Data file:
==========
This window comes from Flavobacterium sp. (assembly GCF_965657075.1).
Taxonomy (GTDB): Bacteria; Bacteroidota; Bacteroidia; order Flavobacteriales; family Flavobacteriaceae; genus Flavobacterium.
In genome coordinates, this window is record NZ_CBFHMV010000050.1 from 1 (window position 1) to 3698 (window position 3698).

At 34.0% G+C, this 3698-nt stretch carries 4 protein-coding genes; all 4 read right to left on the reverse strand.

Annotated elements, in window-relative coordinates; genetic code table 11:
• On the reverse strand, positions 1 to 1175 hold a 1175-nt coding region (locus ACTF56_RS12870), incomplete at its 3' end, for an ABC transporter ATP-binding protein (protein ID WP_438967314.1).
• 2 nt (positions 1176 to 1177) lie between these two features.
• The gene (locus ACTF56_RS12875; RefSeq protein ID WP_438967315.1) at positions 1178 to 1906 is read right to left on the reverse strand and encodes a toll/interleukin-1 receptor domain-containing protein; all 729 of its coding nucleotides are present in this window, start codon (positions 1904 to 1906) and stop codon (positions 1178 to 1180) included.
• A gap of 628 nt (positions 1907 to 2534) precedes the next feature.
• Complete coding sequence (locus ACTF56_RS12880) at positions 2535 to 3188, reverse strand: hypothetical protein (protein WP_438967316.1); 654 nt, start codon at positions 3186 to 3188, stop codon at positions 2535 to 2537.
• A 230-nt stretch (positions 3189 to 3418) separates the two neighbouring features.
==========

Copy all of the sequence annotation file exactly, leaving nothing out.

This window comes from Flavobacterium sp. (assembly GCF_965657075.1).
Taxonomy (GTDB): Bacteria; Bacteroidota; Bacteroidia; order Flavobacteriales; family Flavobacteriaceae; genus Flavobacterium.
In genome coordinates, this window is record NZ_CBFHMV010000050.1 from 1 (window position 1) to 3698 (window position 3698).

At 34.0% G+C, this 3698-nt stretch carries 4 protein-coding genes; all 4 read right to left on the reverse strand.

Annotated elements, in window-relative coordinates; genetic code table 11:
• On the reverse strand, positions 1 to 1175 hold a 1175-nt coding region (locus ACTF56_RS12870), incomplete at its 3' end, for an ABC transporter ATP-binding protein (protein ID WP_438967314.1).
• 2 nt (positions 1176 to 1177) lie between these two features.
• The gene (locus ACTF56_RS12875; RefSeq protein ID WP_438967315.1) at positions 1178 to 1906 is read right to left on the reverse strand and encodes a toll/interleukin-1 receptor domain-containing protein; all 729 of its coding nucleotides are present in this window, start codon (positions 1904 to 1906) and stop codon (positions 1178 to 1180) included.
• A gap of 628 nt (positions 1907 to 2534) precedes the next feature.
• Complete coding sequence (locus ACTF56_RS12880) at positions 2535 to 3188, reverse strand: hypothetical protein (protein WP_438967316.1); 654 nt, start codon at positions 3186 to 3188, stop codon at positions 2535 to 2537.
• A 230-nt stretch (positions 3189 to 3418) separates the two neighbouring features.